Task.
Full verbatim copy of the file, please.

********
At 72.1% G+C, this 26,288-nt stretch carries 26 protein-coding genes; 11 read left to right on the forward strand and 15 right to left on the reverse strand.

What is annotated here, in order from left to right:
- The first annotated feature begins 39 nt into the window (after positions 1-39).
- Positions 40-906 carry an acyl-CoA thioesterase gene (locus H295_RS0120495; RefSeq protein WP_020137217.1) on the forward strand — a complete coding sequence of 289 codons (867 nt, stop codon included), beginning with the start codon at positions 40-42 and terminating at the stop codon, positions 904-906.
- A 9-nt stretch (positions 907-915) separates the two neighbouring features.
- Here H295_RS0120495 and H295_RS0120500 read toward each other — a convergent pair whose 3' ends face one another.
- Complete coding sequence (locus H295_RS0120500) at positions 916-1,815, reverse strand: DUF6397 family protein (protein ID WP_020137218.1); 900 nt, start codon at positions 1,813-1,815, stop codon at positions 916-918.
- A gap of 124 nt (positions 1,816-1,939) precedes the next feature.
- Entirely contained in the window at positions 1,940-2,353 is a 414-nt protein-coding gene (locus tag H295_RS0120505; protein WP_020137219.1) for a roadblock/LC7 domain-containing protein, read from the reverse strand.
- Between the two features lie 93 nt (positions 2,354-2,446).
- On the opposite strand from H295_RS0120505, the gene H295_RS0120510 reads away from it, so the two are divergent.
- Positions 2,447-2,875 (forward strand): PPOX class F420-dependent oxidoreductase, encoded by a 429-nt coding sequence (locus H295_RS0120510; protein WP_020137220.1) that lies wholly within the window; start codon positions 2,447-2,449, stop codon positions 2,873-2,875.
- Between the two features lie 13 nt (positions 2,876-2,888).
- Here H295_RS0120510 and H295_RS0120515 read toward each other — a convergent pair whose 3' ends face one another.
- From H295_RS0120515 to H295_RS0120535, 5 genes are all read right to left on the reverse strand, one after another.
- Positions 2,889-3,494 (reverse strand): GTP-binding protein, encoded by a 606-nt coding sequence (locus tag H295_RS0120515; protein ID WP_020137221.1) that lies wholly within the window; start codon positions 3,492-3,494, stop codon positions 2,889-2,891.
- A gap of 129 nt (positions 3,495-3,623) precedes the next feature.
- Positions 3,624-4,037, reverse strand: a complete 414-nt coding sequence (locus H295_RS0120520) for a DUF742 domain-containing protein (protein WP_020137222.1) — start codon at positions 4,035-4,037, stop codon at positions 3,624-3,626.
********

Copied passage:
At 72.1% G+C, this 26,288-nt stretch carries 26 protein-coding genes; 11 read left to right on the forward strand and 15 right to left on the reverse strand.

What is annotated here, in order from left to right:
- The first annotated feature begins 39 nt into the window (after positions 1-39).
- Positions 40-906 carry an acyl-CoA thioesterase gene (locus H295_RS0120495; RefSeq protein WP_020137217.1) on the forward strand — a complete coding sequence of 289 codons (867 nt, stop codon included), beginning with the start codon at positions 40-42 and terminating at the stop codon, positions 904-906.
- A 9-nt stretch (positions 907-915) separates the two neighbouring features.
- Here H295_RS0120495 and H295_RS0120500 read toward each other — a convergent pair whose 3' ends face one another.
- Complete coding sequence (locus H295_RS0120500) at positions 916-1,815, reverse strand: DUF6397 family protein (protein ID WP_020137218.1); 900 nt, start codon at positions 1,813-1,815, stop codon at positions 916-918.
- A gap of 124 nt (positions 1,816-1,939) precedes the next feature.
- Entirely contained in the window at positions 1,940-2,353 is a 414-nt protein-coding gene (locus tag H295_RS0120505; protein WP_020137219.1) for a roadblock/LC7 domain-containing protein, read from the reverse strand.
- Between the two features lie 93 nt (positions 2,354-2,446).
- On the opposite strand from H295_RS0120505, the gene H295_RS0120510 reads away from it, so the two are divergent.
- Positions 2,447-2,875 (forward strand): PPOX class F420-dependent oxidoreductase, encoded by a 429-nt coding sequence (locus H295_RS0120510; protein WP_020137220.1) that lies wholly within the window; start codon positions 2,447-2,449, stop codon positions 2,873-2,875.
- Between the two features lie 13 nt (positions 2,876-2,888).
- Here H295_RS0120510 and H295_RS0120515 read toward each other — a convergent pair whose 3' ends face one another.
- From H295_RS0120515 to H295_RS0120535, 5 genes are all read right to left on the reverse strand, one after another.
- Positions 2,889-3,494 (reverse strand): GTP-binding protein, encoded by a 606-nt coding sequence (locus tag H295_RS0120515; protein ID WP_020137221.1) that lies wholly within the window; start codon positions 3,492-3,494, stop codon positions 2,889-2,891.
- A gap of 129 nt (positions 3,495-3,623) precedes the next feature.
- Positions 3,624-4,037, reverse strand: a complete 414-nt coding sequence (locus H295_RS0120520) for a DUF742 domain-containing protein (protein WP_020137222.1) — start codon at positions 4,035-4,037, stop codon at positions 3,624-3,626.